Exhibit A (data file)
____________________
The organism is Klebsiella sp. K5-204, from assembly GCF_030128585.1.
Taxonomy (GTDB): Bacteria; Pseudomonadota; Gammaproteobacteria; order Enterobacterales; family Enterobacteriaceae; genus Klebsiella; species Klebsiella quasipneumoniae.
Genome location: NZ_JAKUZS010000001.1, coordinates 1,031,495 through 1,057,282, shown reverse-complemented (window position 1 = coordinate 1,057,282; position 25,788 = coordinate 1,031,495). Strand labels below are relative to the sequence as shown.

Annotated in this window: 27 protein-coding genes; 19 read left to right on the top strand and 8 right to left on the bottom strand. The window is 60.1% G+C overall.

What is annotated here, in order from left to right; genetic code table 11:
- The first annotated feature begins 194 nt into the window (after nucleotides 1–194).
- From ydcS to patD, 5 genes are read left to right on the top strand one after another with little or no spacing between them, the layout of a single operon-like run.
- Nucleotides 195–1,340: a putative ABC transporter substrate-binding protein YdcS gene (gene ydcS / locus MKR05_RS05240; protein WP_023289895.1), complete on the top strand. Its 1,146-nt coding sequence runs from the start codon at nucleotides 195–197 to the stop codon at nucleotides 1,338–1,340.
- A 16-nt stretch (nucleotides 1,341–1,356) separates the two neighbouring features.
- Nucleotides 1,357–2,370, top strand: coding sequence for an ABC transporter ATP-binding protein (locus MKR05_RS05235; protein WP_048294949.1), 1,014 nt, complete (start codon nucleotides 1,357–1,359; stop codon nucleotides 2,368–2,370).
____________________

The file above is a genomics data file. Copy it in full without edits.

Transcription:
The organism is Klebsiella sp. K5-204, from assembly GCF_030128585.1.
Taxonomy (GTDB): Bacteria; Pseudomonadota; Gammaproteobacteria; order Enterobacterales; family Enterobacteriaceae; genus Klebsiella; species Klebsiella quasipneumoniae.
Genome location: NZ_JAKUZS010000001.1, coordinates 1,031,495 through 1,057,282, shown reverse-complemented (window position 1 = coordinate 1,057,282; position 25,788 = coordinate 1,031,495). Strand labels below are relative to the sequence as shown.

Annotated in this window: 27 protein-coding genes; 19 read left to right on the top strand and 8 right to left on the bottom strand. The window is 60.1% G+C overall.

What is annotated here, in order from left to right; genetic code table 11:
- The first annotated feature begins 194 nt into the window (after nucleotides 1–194).
- From ydcS to patD, 5 genes are read left to right on the top strand one after another with little or no spacing between them, the layout of a single operon-like run.
- Nucleotides 195–1,340: a putative ABC transporter substrate-binding protein YdcS gene (gene ydcS / locus MKR05_RS05240; protein WP_023289895.1), complete on the top strand. Its 1,146-nt coding sequence runs from the start codon at nucleotides 195–197 to the stop codon at nucleotides 1,338–1,340.
- A 16-nt stretch (nucleotides 1,341–1,356) separates the two neighbouring features.
- Nucleotides 1,357–2,370, top strand: coding sequence for an ABC transporter ATP-binding protein (locus MKR05_RS05235; protein WP_048294949.1), 1,014 nt, complete (start codon nucleotides 1,357–1,359; stop codon nucleotides 2,368–2,370).